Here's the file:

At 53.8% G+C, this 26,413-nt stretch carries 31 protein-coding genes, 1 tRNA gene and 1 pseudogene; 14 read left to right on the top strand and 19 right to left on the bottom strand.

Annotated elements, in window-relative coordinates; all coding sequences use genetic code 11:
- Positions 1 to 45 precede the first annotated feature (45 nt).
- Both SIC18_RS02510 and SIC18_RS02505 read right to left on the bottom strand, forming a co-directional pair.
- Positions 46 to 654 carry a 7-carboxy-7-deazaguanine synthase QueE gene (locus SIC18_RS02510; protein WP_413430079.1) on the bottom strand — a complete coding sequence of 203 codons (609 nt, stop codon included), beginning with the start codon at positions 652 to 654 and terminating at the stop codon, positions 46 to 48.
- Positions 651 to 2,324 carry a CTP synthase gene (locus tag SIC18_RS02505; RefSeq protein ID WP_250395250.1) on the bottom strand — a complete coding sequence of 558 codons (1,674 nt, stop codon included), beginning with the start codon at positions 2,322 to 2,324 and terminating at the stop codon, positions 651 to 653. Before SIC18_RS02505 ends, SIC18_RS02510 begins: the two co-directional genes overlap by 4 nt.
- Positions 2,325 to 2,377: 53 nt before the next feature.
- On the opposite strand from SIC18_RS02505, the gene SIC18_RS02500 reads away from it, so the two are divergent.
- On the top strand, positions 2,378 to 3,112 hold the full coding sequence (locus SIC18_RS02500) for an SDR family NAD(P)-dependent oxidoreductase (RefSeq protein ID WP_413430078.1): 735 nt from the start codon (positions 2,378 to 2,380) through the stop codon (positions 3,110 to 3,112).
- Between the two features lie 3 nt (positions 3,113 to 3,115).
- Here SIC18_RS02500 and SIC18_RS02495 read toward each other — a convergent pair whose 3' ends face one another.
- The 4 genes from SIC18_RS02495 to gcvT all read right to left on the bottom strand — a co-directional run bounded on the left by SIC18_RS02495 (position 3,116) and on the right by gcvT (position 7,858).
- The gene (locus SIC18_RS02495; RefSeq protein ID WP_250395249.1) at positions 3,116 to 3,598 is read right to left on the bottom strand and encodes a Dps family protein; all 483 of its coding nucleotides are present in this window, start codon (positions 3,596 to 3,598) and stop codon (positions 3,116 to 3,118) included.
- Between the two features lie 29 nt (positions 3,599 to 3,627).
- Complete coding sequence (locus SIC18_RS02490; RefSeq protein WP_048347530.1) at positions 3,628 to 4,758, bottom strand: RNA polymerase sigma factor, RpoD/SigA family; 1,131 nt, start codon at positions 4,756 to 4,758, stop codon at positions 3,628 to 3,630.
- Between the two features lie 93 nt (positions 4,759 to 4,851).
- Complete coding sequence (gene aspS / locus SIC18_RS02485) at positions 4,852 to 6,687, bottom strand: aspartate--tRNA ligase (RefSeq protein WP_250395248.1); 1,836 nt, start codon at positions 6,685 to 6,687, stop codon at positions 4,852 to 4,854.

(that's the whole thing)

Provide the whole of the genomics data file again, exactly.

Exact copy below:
At 53.8% G+C, this 26,413-nt stretch carries 31 protein-coding genes, 1 tRNA gene and 1 pseudogene; 14 read left to right on the top strand and 19 right to left on the bottom strand.

Annotated elements, in window-relative coordinates; all coding sequences use genetic code 11:
- Positions 1 to 45 precede the first annotated feature (45 nt).
- Both SIC18_RS02510 and SIC18_RS02505 read right to left on the bottom strand, forming a co-directional pair.
- Positions 46 to 654 carry a 7-carboxy-7-deazaguanine synthase QueE gene (locus SIC18_RS02510; protein WP_413430079.1) on the bottom strand — a complete coding sequence of 203 codons (609 nt, stop codon included), beginning with the start codon at positions 652 to 654 and terminating at the stop codon, positions 46 to 48.
- Positions 651 to 2,324 carry a CTP synthase gene (locus tag SIC18_RS02505; RefSeq protein ID WP_250395250.1) on the bottom strand — a complete coding sequence of 558 codons (1,674 nt, stop codon included), beginning with the start codon at positions 2,322 to 2,324 and terminating at the stop codon, positions 651 to 653. Before SIC18_RS02505 ends, SIC18_RS02510 begins: the two co-directional genes overlap by 4 nt.
- Positions 2,325 to 2,377: 53 nt before the next feature.
- On the opposite strand from SIC18_RS02505, the gene SIC18_RS02500 reads away from it, so the two are divergent.
- On the top strand, positions 2,378 to 3,112 hold the full coding sequence (locus SIC18_RS02500) for an SDR family NAD(P)-dependent oxidoreductase (RefSeq protein ID WP_413430078.1): 735 nt from the start codon (positions 2,378 to 2,380) through the stop codon (positions 3,110 to 3,112).
- Between the two features lie 3 nt (positions 3,113 to 3,115).
- Here SIC18_RS02500 and SIC18_RS02495 read toward each other — a convergent pair whose 3' ends face one another.
- The 4 genes from SIC18_RS02495 to gcvT all read right to left on the bottom strand — a co-directional run bounded on the left by SIC18_RS02495 (position 3,116) and on the right by gcvT (position 7,858).
- The gene (locus SIC18_RS02495; RefSeq protein ID WP_250395249.1) at positions 3,116 to 3,598 is read right to left on the bottom strand and encodes a Dps family protein; all 483 of its coding nucleotides are present in this window, start codon (positions 3,596 to 3,598) and stop codon (positions 3,116 to 3,118) included.
- Between the two features lie 29 nt (positions 3,599 to 3,627).
- Complete coding sequence (locus SIC18_RS02490; RefSeq protein WP_048347530.1) at positions 3,628 to 4,758, bottom strand: RNA polymerase sigma factor, RpoD/SigA family; 1,131 nt, start codon at positions 4,756 to 4,758, stop codon at positions 3,628 to 3,630.
- Between the two features lie 93 nt (positions 4,759 to 4,851).
- Complete coding sequence (gene aspS / locus SIC18_RS02485) at positions 4,852 to 6,687, bottom strand: aspartate--tRNA ligase (RefSeq protein WP_250395248.1); 1,836 nt, start codon at positions 6,685 to 6,687, stop codon at positions 4,852 to 4,854.